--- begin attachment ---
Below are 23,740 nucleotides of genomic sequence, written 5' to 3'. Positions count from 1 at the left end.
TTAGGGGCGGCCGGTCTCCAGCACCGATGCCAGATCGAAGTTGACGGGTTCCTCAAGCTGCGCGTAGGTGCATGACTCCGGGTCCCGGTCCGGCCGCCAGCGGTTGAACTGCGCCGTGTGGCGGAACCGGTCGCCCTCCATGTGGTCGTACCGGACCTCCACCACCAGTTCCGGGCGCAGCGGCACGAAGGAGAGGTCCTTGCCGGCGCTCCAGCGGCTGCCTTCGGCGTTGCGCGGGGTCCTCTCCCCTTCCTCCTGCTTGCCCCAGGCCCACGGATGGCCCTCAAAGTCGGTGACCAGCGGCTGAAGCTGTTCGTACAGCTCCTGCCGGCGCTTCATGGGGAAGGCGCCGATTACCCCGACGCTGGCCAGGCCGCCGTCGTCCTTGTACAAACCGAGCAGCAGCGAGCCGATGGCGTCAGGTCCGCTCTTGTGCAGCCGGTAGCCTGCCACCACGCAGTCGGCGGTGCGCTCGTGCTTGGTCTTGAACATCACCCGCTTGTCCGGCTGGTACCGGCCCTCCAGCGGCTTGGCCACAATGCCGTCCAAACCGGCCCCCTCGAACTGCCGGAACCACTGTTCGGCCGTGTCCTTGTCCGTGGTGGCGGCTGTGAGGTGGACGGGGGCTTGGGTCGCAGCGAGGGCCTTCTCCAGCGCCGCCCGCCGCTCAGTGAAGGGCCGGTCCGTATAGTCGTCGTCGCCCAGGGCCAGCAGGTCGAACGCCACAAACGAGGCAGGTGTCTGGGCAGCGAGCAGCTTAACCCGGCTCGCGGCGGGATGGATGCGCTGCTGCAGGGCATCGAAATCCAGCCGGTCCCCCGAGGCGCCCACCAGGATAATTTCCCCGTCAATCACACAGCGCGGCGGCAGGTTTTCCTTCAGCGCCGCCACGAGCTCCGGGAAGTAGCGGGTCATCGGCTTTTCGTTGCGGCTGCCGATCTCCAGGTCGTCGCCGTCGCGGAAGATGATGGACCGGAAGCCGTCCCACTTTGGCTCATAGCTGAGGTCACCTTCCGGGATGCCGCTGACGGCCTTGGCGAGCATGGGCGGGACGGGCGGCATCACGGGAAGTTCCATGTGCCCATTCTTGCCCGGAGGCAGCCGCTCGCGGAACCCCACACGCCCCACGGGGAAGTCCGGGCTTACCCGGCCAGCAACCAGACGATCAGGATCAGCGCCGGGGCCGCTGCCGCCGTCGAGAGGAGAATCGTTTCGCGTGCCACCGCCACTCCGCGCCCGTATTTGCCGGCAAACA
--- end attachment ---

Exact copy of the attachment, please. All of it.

Below are 23,740 nucleotides of genomic sequence, written 5' to 3'. Positions count from 1 at the left end.
TTAGGGGCGGCCGGTCTCCAGCACCGATGCCAGATCGAAGTTGACGGGTTCCTCAAGCTGCGCGTAGGTGCATGACTCCGGGTCCCGGTCCGGCCGCCAGCGGTTGAACTGCGCCGTGTGGCGGAACCGGTCGCCCTCCATGTGGTCGTACCGGACCTCCACCACCAGTTCCGGGCGCAGCGGCACGAAGGAGAGGTCCTTGCCGGCGCTCCAGCGGCTGCCTTCGGCGTTGCGCGGGGTCCTCTCCCCTTCCTCCTGCTTGCCCCAGGCCCACGGATGGCCCTCAAAGTCGGTGACCAGCGGCTGAAGCTGTTCGTACAGCTCCTGCCGGCGCTTCATGGGGAAGGCGCCGATTACCCCGACGCTGGCCAGGCCGCCGTCGTCCTTGTACAAACCGAGCAGCAGCGAGCCGATGGCGTCAGGTCCGCTCTTGTGCAGCCGGTAGCCTGCCACCACGCAGTCGGCGGTGCGCTCGTGCTTGGTCTTGAACATCACCCGCTTGTCCGGCTGGTACCGGCCCTCCAGCGGCTTGGCCACAATGCCGTCCAAACCGGCCCCCTCGAACTGCCGGAACCACTGTTCGGCCGTGTCCTTGTCCGTGGTGGCGGCTGTGAGGTGGACGGGGGCTTGGGTCGCAGCGAGGGCCTTCTCCAGCGCCGCCCGCCGCTCAGTGAAGGGCCGGTCCGTATAGTCGTCGTCGCCCAGGGCCAGCAGGTCGAACGCCACAAACGAGGCAGGTGTCTGGGCAGCGAGCAGCTTAACCCGGCTCGCGGCGGGATGGATGCGCTGCTGCAGGGCATCGAAATCCAGCCGGTCCCCCGAGGCGCCCACCAGGATAATTTCCCCGTCAATCACACAGCGCGGCGGCAGGTTTTCCTTCAGCGCCGCCACGAGCTCCGGGAAGTAGCGGGTCATCGGCTTTTCGTTGCGGCTGCCGATCTCCAGGTCGTCGCCGTCGCGGAAGATGATGGACCGGAAGCCGTCCCACTTTGGCTCATAGCTGAGGTCACCTTCCGGGATGCCGCTGACGGCCTTGGCGAGCATGGGCGGGACGGGCGGCATCACGGGAAGTTCCATGTGCCCATTCTTGCCCGGAGGCAGCCGCTCGCGGAACCCCACACGCCCCACGGGGAAGTCCGGGCTTACCCGGCCAGCAACCAGACGATCAGGATCAGCGCCGGGGCCGCTGCCGCCGTCGAGAGGAGAATCGTTTCGCGTGCCACCGCCACTCCGCGCCCGTATTTGCCGGCAAACA